dfbootmean = pd.DataFrame({'boot_a_mean': boot_a.mean(axis=1), 
                           'boot_b_mean': boot_b.mean(axis=1)})
boot_a_mean    2.52125
boot_b_mean    2.50000
dtype: float64


Plot distributions of resample means


(If you’re not familiar with boxplots, note the 50% Credible Region (CR50 aka Interquartile Range aka IQR) at the (25,75) percentiles, and the 94% Credible Region (CR94) at the (3, 97) percentiles. The CR50 contains 50% of the distribution, and the CR94 contains 94%)


Create a Synthetic Portfolio

Now let’s make this relevant to the task at hand: estimating variance in portfolio loss ratios.

Imagine we’re an MGA underwriting policies on behalf of a regulated insurer for a fairly simple commercial & specialty product: Professional Indemnity (PI) for Small-Medium Enterprises (SMEs). This might cover IT contractors, accountants, engineers, solicitors etc. for their client’s damages stemming from poor advice and/or deliverables, with a typical exposure limit around $5M.

We’ll create a broadly realistic dataset of exposure, premiums and claims:

rng = np.random.default_rng(42)
n_policies = 5000
rate_on_line = 5e-3

dfc = pd.DataFrame({'policy_id': [f'p{i}' for i in range(n_policies)], 
                    'exposure_amt': rng.choice([1e6, 2e6, 3e6, 5e6], 
                                               p=[0.1, 0.3, 0.2, 0.4], size=n_policies)})
dfc.set_index('policy_id', inplace=True)

dfc['premium_amt'] = (np.round(dfc['exposure_amt'] / 
                      rng.normal(loc=1/rate_on_line, scale=25, size=n_policies), 2)

dfc['latent_p_claim'] = rng.beta(a=1, b=150, size=n_policies)
dfc['latent_p_sev'] = rng.gamma(shape=1.5, scale=0.25, size=n_policies)

dfc['has_claim'] = rng.binomial(n=1, p=dfc['latent_p_claim'])
dfc['claim_amt'] = dfc['has_claim'] * dfc['latent_p_sev'] * dfc['exposure_amt']

print(f'\n{n_policies} policies, ${dfc["exposure_amt"].sum()/1e9:.1f}B exposure, ' + 
      f'${dfc["premium_amt"].sum()/1e6:.1f}M premium, with {dfc["has_claim"].sum():.0f} claims ' +
      f'totalling ${dfc["claim_amt"].sum()/1e6:.1f}M. ' + 
      f'\n\n ---> yielding an observed portfolio LR = {dfc["claim_amt"].sum() / dfc["premium_amt"].sum():.1%}')

5000 policies, $16.4B exposure, $83.3M premium, with 38 claims totalling $44.5M. 

 ---> yielding an observed portfolio LR = 53.3%


Summarise claims activity

def summary_stats(s):
    return pd.Series({'count': len(s), 'sum': np.sum(s), 'mean': np.mean(s)})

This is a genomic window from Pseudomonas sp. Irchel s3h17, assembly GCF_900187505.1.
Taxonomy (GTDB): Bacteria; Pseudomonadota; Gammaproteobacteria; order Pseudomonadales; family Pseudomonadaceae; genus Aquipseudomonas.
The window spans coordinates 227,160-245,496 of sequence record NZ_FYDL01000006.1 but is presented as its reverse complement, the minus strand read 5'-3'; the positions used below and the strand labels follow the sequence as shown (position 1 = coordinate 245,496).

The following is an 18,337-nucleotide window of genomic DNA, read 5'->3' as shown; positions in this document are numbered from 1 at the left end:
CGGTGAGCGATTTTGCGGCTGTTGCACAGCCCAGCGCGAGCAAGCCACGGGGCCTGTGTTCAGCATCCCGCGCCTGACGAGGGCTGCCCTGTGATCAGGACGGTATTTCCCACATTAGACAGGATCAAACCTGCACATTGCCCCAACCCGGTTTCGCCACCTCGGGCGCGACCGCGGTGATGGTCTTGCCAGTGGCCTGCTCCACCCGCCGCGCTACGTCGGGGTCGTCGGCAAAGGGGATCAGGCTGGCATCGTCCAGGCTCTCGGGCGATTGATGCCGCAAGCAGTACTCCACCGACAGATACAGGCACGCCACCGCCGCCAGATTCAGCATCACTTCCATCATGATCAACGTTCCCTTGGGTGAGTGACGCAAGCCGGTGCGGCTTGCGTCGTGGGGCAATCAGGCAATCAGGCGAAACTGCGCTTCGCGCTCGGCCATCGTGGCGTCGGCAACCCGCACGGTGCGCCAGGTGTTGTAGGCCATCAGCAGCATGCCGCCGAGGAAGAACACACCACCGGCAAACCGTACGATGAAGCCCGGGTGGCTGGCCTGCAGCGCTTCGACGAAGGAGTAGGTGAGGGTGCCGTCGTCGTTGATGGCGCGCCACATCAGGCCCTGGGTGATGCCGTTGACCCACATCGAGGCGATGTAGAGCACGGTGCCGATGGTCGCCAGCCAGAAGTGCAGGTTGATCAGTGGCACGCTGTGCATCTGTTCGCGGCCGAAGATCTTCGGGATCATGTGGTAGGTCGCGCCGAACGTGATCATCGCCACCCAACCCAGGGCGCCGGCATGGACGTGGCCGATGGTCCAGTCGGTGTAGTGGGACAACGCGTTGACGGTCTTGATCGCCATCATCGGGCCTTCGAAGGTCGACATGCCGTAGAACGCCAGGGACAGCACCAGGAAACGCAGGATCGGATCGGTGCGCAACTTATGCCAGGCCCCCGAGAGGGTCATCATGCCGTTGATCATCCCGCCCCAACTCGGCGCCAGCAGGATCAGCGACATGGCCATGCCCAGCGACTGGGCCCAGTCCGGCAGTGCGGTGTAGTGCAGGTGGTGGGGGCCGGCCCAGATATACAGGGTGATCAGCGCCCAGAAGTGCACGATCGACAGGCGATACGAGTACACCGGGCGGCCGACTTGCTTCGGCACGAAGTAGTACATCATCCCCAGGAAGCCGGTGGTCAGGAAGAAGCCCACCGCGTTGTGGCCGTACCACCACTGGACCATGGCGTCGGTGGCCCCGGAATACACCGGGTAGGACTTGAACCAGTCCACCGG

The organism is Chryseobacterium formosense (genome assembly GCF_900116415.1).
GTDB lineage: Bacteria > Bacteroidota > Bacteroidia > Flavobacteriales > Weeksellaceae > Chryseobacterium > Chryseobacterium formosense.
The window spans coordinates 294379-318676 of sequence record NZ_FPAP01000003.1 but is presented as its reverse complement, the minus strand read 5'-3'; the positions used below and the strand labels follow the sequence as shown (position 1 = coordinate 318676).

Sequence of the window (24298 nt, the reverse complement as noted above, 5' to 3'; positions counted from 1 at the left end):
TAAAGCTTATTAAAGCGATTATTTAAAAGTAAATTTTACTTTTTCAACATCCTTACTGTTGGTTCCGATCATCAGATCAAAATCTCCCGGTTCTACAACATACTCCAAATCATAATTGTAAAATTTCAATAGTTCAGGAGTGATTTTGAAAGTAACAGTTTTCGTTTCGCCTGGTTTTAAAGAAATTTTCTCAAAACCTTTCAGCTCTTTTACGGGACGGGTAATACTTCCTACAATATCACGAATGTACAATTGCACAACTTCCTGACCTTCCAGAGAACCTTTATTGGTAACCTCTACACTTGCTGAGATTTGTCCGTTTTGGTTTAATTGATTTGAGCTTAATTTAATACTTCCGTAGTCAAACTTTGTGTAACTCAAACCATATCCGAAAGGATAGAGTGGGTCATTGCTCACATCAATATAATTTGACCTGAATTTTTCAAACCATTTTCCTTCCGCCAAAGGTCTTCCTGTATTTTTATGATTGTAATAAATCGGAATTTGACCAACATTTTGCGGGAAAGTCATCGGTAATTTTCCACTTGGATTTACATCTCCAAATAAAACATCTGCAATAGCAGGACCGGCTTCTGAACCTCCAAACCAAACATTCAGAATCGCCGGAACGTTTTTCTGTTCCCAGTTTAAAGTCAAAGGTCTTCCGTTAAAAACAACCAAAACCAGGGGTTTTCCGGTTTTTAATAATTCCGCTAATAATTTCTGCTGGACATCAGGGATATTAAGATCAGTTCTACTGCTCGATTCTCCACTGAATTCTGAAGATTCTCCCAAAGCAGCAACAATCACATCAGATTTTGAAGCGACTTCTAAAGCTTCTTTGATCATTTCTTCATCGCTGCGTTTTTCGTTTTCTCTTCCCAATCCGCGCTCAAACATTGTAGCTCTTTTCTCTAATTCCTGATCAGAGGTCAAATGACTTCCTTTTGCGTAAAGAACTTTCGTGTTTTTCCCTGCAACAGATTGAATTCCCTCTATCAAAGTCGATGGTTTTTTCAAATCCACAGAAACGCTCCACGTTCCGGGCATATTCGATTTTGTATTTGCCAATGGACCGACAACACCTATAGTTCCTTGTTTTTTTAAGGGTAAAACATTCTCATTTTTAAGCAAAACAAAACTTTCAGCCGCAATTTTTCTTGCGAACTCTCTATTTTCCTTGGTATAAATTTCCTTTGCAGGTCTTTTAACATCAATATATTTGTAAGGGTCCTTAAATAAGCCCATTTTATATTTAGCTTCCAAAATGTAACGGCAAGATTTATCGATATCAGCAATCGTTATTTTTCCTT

dfc.groupby('has_claim').apply(lambda g: summary_stats(g['claim_amt']))

count sum mean
0 4962.0 0.000000e+00 0.000000e+00
1 38.0 4.445095e+07 1.169762e+06


  • This portfolio experienced 38 claims over the year, not unrealistic for PI coverage - which tends to have fewer, more severe claims
  • The total claims is ~ \$44M, with a mean claim payout ~ \$1M

So, can we leave it there?

We seem to have underwritten a successful portfolio, can we grow the business and take on more risk next year? Perhaps we can also charge the insurer a higher underwriting fee?

Not so fast…

  • What if we had written an ever-so slightly different portfolio - would it have arrived at a very different (mean) LR?
  • In fact, is the mean LR overly influenced by a few outlier policies?
  • What’s the uncertainty in our predictions for next year’s portfolio performance?

We can’t yet evaluate the mean in context of the wider population, so let’s bootstrap!

Bootstrapping to Evaluate Loss Ratios

Use the same bootstrap resampling concept as above, to sample-with-replacement many slightly different variations of our observed portfolio

Example 1: Simple Loss Ratio Variance over an entire Portfolio

def bootstrap_lr(df, nboot=1000):
        Convenience fn: vectorised bootstrap for df 
        uses numpy broadcasting to sample
    rng = np.random.default_rng(42)
    sample_idx = rng.integers(0, len(df), size=(len(df), nboot))
    premium_amt_boot = df['premium_amt'].values[sample_idx]
    claim_amt_boot = df['claim_amt'].values[sample_idx]
    dfboot = pd.DataFrame({